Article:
Photo from the Royal Thai Consulate-General in Los Angeles
United States officials have forbidden any parties from entering the area where a Thai students’ car fell into a ravine around two weeks ago, the Thai consulate in Los Angeles said yesterday, citing legal and safety concerns.
The Fresno County Sheriff’s search and rescue department is scheduled to send in experts on Tuesday or Wednesday to plan the recovery mission as the river’s water level goes down, the consulate said, referring to a briefing by Fresno County Sheriff Margaret Mims.
The two Thai students, identified as Pakkapol Chairattanasongporn, 28, and Thiwadee Saengsuriyarit, 24, were travelling to the Kings Canyon National Park, California, in a rental car that appeared to have hurtled over a cliff on July 26.
The wreckage got stuck on rocks in the middle of the fast-flowing river.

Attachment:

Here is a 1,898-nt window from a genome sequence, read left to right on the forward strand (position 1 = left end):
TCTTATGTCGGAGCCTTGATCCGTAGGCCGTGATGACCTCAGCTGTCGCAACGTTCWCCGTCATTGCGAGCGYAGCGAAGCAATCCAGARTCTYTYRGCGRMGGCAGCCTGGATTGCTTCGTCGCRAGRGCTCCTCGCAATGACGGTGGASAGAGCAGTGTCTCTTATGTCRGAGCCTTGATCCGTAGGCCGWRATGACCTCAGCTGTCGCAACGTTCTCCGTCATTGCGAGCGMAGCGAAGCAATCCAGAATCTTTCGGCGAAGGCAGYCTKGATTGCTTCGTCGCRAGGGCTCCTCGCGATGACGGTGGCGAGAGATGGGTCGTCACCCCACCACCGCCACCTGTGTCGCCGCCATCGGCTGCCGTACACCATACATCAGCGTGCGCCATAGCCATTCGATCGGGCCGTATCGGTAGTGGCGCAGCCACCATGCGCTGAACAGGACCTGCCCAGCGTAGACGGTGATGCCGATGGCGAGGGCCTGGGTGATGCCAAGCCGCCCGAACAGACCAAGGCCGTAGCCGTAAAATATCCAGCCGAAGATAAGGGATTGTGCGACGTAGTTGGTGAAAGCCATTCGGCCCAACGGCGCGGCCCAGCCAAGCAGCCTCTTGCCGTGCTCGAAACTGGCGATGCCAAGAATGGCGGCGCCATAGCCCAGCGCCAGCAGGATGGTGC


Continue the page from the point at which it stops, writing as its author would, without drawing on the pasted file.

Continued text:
The river receives large volumes of melted snow from the nearby mountain, leading to high water levels. Compounded with the rapids’ speed and strong winds in the area, this has made the rescue operation challenging, the consulate official said.
As of Friday, the tide was running at a rate of 667 cubic feet per second.
The officers plan to wait until the rate drops to 400 cubic feet per second, said Ms Mims.
The Thai consulate in Los Angeles wrote on Facebook that the families of the students had met with Fresno executive Nathan Magsig as well as Ms Mims and search and rescue unit chief Lt Kathy Curtis.
Meanwhile, Michelle Steel, chairwoman of the Orange County supervisory board, also joined a teleconference about the rescue.
The victims’ families and Thai expat community in Los Angeles said they wanted the recovery to be completed quickly as it had already been delayed several times.
The search and rescue unit and California National Guard plan to send helicopters to assess the site’s accessibility, wind speed and tide.
Last week the Thai consulate in Los Angeles wrote on its website that it was…